[Samba] How important are oplocks?

Jay Ts jay at jayts.cx
Wed Dec 18 16:21:04 GMT 2002

Bob Puff at NLE wrote:
> If Samba is corrupting the data files,

It is not Samba that is corrupting the files, but the clients, which
fail to handle oplocks correctly.

> then why wouldn't this be turned OFF by
> default?  I would think data corruption would be a major, MAJOR problem, and
> reduce the usability of Samba.  Is this really true?

The main thing to watch out for is programs that are writing records to
files, as with database software. That is, when a program opens a file,
writes some data to it, and then closes it. This is actually not common,
since most applications write to files when saving documents. They don't
write directly to the old file, but create a new file, write out all the
data to it, then rename the new copy to the old copy's filename.

On the other hand, database software (and some other applications)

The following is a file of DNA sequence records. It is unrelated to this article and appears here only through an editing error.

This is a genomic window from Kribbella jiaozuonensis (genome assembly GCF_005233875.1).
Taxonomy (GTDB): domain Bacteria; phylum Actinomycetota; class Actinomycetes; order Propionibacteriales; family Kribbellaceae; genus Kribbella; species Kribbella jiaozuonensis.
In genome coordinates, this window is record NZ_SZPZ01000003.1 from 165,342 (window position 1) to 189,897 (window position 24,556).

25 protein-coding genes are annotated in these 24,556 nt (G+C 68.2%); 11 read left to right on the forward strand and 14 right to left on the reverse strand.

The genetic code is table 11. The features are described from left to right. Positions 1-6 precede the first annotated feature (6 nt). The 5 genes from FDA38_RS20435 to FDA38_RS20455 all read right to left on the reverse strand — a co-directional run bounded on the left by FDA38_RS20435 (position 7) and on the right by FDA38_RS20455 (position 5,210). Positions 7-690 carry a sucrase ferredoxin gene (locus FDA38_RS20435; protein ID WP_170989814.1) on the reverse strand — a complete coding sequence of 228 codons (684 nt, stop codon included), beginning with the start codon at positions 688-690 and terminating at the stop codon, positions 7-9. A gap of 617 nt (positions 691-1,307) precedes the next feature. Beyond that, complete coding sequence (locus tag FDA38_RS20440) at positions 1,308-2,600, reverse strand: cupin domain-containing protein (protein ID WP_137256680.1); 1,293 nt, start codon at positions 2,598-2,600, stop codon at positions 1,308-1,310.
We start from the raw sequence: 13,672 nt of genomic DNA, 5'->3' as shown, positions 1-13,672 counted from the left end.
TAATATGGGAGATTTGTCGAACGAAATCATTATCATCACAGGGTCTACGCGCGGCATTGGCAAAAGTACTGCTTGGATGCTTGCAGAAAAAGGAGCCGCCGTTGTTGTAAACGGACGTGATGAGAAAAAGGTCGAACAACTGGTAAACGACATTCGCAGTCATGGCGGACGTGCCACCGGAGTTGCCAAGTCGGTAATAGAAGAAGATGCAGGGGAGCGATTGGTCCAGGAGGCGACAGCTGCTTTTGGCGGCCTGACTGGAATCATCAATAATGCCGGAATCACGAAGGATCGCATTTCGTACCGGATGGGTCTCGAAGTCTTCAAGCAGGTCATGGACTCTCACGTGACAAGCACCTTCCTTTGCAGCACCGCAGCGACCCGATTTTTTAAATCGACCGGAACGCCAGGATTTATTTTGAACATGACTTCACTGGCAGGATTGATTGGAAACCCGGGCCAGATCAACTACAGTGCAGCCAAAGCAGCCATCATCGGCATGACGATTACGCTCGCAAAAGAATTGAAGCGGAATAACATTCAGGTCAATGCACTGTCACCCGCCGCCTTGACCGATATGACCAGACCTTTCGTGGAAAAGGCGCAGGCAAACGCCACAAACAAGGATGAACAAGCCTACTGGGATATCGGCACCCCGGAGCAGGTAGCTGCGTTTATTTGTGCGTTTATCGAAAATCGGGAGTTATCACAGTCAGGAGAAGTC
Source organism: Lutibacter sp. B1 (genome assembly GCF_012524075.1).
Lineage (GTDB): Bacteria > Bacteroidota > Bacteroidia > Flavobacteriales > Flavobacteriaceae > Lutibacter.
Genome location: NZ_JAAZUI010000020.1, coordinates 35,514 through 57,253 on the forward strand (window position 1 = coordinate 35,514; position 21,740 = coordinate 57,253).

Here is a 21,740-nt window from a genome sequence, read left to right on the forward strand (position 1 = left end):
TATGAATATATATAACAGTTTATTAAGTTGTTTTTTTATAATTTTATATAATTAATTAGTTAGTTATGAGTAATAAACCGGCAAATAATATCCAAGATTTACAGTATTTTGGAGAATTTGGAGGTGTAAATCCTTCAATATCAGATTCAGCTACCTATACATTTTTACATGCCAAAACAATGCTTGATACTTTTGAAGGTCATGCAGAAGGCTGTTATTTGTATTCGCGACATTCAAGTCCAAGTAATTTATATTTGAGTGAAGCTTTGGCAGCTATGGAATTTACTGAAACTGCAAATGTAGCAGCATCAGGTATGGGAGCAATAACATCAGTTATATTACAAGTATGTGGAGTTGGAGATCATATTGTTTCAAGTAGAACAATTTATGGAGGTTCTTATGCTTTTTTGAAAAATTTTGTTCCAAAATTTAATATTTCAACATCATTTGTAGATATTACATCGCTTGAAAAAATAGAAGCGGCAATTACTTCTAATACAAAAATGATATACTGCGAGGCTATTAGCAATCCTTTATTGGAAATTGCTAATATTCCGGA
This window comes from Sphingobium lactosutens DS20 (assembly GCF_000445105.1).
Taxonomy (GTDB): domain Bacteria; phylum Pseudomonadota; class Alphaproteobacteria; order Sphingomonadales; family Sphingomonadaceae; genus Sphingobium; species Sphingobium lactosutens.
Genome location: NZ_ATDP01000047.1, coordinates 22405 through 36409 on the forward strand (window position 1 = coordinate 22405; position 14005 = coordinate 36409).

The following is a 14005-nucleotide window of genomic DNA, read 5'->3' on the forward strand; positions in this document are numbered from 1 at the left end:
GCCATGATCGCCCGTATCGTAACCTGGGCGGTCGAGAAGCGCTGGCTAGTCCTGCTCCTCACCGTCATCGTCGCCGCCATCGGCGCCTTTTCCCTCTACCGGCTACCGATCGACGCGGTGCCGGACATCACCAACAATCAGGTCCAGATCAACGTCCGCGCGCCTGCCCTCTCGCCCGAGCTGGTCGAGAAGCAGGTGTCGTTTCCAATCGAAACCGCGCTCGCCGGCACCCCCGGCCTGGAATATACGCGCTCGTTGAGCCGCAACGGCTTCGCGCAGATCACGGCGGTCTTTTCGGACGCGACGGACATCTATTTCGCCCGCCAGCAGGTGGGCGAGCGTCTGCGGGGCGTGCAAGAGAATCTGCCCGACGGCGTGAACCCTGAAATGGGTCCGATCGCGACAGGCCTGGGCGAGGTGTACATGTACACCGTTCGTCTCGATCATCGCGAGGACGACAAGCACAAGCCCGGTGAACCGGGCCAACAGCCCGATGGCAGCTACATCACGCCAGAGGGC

may have multiple users opening the _same_ file, writing to it
"concurrently", then closing it at different times. If there is
a miscommunication regarding oplocks (specifically, not responding
to oplock break requests) then the file can become corrupt.  BTW,
one cause of oplock failure is flaky network hardware (NICs, hubs),
which the Samba Team can not do much about.

The choice to have oplock support enabled or disabled by default is
not an easy one; enabling oplocks can result in a 30% performance
gain, and cases where corruption happens are relatively rare.

To disable oplocks, simply put the following in your smb.conf:

	oplocks = off

You may lose some performance, but maybe you will rest easier.
A more intelligent, although more complicated, approach is to
study contents of the directories you are sharing with your Samba
server, and determine if the oplock break issue affects those shares
at all. It seems that most of the problems are caused by one of two

1. Database software, with the database files served by Samba.
2. Microsoft Office applicatons, accessing files served by Samba.

There are others, but they are relatively rare. After analyzing your
system, perhaps you can enable oplocks on shares for which they are ok,
and maybe even for your whole server. If there are only a few problem
files, you may be able to use the veto oplock files parameter to turn
oplocks off for just those.

Jay Ts
author, Using Samba, 2nd edition (O'Reilly)

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